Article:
I captured a swarm the other day and the queen bee is like I've never seen before around my neck of the woods of Massachusetts. She is very dark, with gray stripes. Can anyone help classifying her? Attachment 6710Attachment 6711Attachment 6712
I dunno, between the bad marking job and blurry pics, it's hard to tell. If I had to guess, Russian maybe.
German Black/Caucasian/Carniolan just a black honey bee.
If they aren't too evil I would graft like crazy out of her.
If you got her with the mark on her then it's something somebody bought. Who keeps bees within a five mile radius of you? They would know they once had a black queen cause they tried to give her a bath in paint.
She looks like my Russians. Carniolans look like that, too. I, too would like to know if she was marked prior to you catching her.
Haha I must admit guys, the terrible marking job was done by myself. I was dealing with an old paint marker with frayed tips. But the marking job was just for the photo sessions anyhow. She'll get a proper marking today. I captured this swarm over 20 miles from my house. No previous markings on her. I will try to get better photos of her today.
If they can be worked with no protection and little to no smoke. I'd graft like crazeh from her.
As far as the marking. You're always gonna screwup some stuff it's life hehe. Next time take the marker and mark on the side of the hive body or somethin until the tip gets nearly dry so when you dot her. It's only a thin coat just enough to be solid color.
This year is red too.
Dansk farms sells a 'tiger stripe' queen bee...Very similar. I have a couple of them, they are very gentle -cross between cordovan and carniolan bees. :)
Thanks LB, I will keep you guys posted. Hopefully get some better pictures on here.
She appears to be mated so she will be the mother of the bees, so you can judge by them. They are all different colors so she is mixed breed, plus likely mated with several types of drones. Going by the bands of hair on some of the abdomens I would say a strong carniolan influence, and the light color likely Italian. My pick is definitely mongrel, with primarily carniolan and Italian influence, maybe a few other bits who knows. Likely to be a pretty productive hive, but as to breeding from it, the progeny will be a very mixed bag, one queen could be very different to another, her daughters could be anything.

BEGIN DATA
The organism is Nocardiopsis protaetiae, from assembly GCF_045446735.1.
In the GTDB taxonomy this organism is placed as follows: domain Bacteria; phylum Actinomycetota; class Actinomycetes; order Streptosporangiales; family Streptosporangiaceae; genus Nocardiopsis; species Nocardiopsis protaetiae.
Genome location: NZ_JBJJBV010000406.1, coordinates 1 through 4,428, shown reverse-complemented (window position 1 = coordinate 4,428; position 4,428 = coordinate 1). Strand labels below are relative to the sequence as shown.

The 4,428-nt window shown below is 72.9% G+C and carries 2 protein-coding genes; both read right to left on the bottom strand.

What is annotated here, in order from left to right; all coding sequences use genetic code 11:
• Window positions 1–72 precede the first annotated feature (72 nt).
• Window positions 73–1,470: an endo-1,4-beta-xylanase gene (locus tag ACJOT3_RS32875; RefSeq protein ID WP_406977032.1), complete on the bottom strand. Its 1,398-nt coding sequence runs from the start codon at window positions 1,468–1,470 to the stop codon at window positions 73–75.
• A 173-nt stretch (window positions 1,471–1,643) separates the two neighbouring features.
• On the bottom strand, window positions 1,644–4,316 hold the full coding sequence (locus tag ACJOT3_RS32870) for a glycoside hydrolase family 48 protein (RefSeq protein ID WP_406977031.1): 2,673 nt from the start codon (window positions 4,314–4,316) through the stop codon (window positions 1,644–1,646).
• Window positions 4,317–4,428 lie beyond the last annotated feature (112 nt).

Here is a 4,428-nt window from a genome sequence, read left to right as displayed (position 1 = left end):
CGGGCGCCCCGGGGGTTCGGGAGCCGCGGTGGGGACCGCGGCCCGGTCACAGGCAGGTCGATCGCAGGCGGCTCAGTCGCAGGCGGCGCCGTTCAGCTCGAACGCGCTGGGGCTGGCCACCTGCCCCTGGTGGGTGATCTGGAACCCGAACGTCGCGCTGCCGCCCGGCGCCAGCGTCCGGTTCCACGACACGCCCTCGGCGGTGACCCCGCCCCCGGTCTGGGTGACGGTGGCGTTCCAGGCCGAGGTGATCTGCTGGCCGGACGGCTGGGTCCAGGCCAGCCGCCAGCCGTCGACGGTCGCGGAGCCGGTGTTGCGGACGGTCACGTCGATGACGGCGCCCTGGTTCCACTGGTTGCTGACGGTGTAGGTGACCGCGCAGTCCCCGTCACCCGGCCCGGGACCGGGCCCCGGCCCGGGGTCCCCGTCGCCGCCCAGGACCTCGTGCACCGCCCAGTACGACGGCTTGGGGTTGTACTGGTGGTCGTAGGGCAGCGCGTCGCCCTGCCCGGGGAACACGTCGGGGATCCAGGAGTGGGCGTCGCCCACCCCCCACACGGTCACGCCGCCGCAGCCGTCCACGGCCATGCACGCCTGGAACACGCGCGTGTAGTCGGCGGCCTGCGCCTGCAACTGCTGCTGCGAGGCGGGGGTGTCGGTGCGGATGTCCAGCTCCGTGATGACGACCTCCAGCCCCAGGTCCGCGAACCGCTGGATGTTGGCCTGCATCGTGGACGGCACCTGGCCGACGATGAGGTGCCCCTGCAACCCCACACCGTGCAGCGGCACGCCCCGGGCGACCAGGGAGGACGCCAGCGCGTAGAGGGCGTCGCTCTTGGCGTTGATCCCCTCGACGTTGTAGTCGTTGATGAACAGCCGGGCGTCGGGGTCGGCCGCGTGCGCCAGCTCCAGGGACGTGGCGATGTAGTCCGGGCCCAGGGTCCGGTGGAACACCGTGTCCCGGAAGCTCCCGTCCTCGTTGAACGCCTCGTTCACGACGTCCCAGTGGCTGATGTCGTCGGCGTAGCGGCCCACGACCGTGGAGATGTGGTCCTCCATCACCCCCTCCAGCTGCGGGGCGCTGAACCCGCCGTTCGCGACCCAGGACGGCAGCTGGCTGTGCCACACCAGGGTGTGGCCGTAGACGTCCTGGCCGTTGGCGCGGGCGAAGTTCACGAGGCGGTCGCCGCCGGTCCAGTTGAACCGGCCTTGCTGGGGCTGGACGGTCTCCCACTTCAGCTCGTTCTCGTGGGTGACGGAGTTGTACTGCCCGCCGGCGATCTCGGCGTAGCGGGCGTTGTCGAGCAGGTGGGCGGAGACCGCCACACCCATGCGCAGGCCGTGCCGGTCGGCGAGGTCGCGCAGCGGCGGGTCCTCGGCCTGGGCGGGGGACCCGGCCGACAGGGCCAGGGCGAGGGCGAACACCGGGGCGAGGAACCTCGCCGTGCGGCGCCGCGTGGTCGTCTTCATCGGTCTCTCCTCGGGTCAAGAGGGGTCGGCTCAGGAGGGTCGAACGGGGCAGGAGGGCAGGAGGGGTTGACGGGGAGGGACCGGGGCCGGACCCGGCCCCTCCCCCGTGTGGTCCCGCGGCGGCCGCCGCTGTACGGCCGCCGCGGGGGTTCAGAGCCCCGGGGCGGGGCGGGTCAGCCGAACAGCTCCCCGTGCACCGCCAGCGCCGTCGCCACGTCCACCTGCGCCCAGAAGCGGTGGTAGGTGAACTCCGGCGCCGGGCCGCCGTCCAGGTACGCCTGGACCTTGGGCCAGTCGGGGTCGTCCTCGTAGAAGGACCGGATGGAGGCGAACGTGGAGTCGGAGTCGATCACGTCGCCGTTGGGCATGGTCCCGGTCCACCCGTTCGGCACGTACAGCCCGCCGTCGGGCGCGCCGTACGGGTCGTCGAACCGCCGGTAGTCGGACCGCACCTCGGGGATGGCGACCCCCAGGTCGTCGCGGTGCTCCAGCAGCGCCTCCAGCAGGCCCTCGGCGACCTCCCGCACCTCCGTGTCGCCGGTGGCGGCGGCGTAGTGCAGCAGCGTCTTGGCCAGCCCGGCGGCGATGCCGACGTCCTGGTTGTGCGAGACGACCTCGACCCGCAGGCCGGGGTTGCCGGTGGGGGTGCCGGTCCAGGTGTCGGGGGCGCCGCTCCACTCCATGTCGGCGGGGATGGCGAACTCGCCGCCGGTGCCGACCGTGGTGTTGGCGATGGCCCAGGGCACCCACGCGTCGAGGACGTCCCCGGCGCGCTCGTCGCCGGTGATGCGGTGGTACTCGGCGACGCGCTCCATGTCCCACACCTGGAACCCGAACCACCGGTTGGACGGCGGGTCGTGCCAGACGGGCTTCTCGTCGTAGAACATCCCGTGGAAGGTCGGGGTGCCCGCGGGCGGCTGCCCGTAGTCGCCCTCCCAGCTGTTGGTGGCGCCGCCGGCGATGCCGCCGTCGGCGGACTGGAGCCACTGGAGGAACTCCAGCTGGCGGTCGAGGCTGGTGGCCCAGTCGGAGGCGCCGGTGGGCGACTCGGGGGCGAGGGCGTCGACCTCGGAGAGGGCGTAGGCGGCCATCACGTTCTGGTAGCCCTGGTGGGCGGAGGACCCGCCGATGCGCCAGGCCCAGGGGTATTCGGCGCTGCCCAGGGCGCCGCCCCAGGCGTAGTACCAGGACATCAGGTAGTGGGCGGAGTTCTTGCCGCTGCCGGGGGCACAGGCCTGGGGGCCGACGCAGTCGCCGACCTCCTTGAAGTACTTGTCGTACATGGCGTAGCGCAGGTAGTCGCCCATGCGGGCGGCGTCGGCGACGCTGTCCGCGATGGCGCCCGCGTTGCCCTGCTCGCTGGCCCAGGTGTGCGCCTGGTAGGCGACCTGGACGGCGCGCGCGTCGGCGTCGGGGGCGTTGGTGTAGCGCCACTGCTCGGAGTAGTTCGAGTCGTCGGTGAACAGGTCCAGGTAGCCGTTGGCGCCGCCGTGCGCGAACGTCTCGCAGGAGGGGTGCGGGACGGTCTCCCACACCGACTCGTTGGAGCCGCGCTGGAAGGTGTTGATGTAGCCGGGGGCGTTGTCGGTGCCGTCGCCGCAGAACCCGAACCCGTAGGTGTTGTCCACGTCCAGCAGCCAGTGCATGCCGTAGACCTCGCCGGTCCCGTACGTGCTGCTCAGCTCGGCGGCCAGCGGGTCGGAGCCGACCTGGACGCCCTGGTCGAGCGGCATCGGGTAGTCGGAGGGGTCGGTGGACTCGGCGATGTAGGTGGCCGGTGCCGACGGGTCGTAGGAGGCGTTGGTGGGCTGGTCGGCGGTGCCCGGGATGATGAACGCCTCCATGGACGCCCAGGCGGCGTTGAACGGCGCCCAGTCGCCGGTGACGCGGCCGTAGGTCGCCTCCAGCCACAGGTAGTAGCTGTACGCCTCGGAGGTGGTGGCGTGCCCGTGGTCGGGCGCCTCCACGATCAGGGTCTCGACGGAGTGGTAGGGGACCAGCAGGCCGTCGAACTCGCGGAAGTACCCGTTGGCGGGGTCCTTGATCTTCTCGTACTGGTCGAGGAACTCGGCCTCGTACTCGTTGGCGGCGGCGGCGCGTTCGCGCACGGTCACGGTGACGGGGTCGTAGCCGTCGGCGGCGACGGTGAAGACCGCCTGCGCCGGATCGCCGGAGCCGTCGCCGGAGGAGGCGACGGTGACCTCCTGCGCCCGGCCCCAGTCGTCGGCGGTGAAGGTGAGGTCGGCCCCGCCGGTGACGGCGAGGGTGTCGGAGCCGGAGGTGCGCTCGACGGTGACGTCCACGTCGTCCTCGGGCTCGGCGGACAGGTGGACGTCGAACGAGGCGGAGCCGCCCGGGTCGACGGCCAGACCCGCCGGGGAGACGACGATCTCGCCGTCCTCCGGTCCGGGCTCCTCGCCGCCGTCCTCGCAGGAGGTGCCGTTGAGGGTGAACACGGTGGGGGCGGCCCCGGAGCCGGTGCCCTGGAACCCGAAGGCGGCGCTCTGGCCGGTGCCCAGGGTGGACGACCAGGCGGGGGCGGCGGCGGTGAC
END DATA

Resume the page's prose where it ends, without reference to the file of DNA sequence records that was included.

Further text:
If you don't mind, I'll jump into this thread with a photo for you to view for your opinions too.
This is one of my best queens, I love everything about her and the hive...overwintered of course. This queens mother came from a wild swarm in a wilderness area with no other hives in the vicinity . This daughter looks like a big black wasp in some photos when she has her wings outstretched. She looks a bit different than any other queens in my yard and a bit different from her sisters..about 100+ of them that I have grafted.
The queen mother she is from produced several different colors of daughters. Clearly mixed and genetically diversified. All I know is I was lucky to get my hands on her.
All the workers you see in the photos are from her-so you can see different colors there. Some folks like to see all the same colored workers and drones in a hive. I like to see some diversity myself. Hybrid vigor in my opinion.
My first graft from her all hatched out Blond, if you can believe that. But surprisingly, most turned dark after they were mated. The next two batches hatched out dark and turned black as coal after mating. .
Last winter is was hard not to notice most of the bees flying during the winter months were all very dark. So I am leaning toward favoring the dark ones for grafting this year.
I have a queen that looks just like her. She is very black and has a long some what slender body. I purchased her from Honey Bee Genetics in California. She is a Yugo queen.